America’s four living Federal Reserve chairs say the U.S. is not in a bubble, but that doesn’t mean everything is fine.
Current Federal Reserve chair Janet Yellen and former chairs Ben Bernanke, Alan Greenspan and Paul Volcker all agree that a bubble isn’t a concern. They were interviewed together for the first time ever on Thursday by CNN’s Fareed Zakaria, with Greenspan on a live feed.
“This is an economy on a solid course, not a bubble economy,” said Yellen said at the event at International House in New York.
Bernanke backed her up.
“Just because we’ve been in 7 years of recovery doesn’t mean we’re due for another recession at all,” Bernanke said. He went as far as to say he doesn’t think there’s any greater risk of a recession this year than there normally is.
But the four Fed chairs also agreed on this: They worry a lot. It comes with the job of being at the helm of the world’s number one economy.
Right now, Yellen’s top concern is the health of the rest of the world. She said the U.S. is “suffering from a drag from the global economy.”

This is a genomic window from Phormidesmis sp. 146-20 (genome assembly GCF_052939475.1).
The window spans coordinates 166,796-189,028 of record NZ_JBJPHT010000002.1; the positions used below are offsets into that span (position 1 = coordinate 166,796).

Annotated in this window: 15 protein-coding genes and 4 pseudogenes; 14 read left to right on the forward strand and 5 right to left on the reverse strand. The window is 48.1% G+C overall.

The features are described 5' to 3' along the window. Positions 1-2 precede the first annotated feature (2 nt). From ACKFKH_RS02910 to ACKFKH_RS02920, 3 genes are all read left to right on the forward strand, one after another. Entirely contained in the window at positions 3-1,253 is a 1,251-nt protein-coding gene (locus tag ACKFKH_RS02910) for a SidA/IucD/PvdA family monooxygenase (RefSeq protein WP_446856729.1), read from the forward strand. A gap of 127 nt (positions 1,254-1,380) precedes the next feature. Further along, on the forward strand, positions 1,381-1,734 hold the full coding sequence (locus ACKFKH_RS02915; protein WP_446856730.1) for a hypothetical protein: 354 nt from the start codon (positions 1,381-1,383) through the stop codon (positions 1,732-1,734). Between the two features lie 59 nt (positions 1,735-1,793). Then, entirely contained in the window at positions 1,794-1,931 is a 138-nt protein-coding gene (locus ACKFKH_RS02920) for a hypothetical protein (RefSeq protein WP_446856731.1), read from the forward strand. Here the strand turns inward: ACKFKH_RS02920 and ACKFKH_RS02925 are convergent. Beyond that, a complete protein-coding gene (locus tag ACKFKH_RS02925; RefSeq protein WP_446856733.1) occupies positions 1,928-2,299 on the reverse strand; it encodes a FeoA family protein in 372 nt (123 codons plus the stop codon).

The Fed didn’t raise interest rates in March and almost certainly won’t do it at its next meeting in April because of the weakness abroad.
The former Fed chairs were even more blunt about their concerns.
For Bernanke, it’s Congress, especially if another recession were to hit.
“When central bank is out of ammunition or ammunition is low, fiscal policy has a role to play,” he said, taking a swipe at Congress for not doing enough stimulus to boost growth.
Greenspan thinks the biggest issue is that productivity isn’t growing in America — or much of the developed world. That’s a fancy way of saying the same workers aren’t making a whole lot more than they used to.
“I think the major problem that exists is essentially the issue that productivity growth across the spectrum of all economies has been under 1% a year for the last five years,” said Greenspan.
The solution in Greenspan’s mind isn’t for government to spend a lot more, it’s for companies to invest more. Many big businesses have been holding on to large cash reserves.
Volcker, who served as Fed chair from 1979 to 1987, considers himself the seasoned veteran. He says economies go up and down and that’s natural.
While Volcker doesn’t believe there’s a bubble, he did admit he thinks there are “aspects of the financial world that are overextended.”
He referred to parts of the financial system that don’t contribute to productivity. He didn’t say explicitly what those are, but he seemed to be hinting at certain hedge fund activities.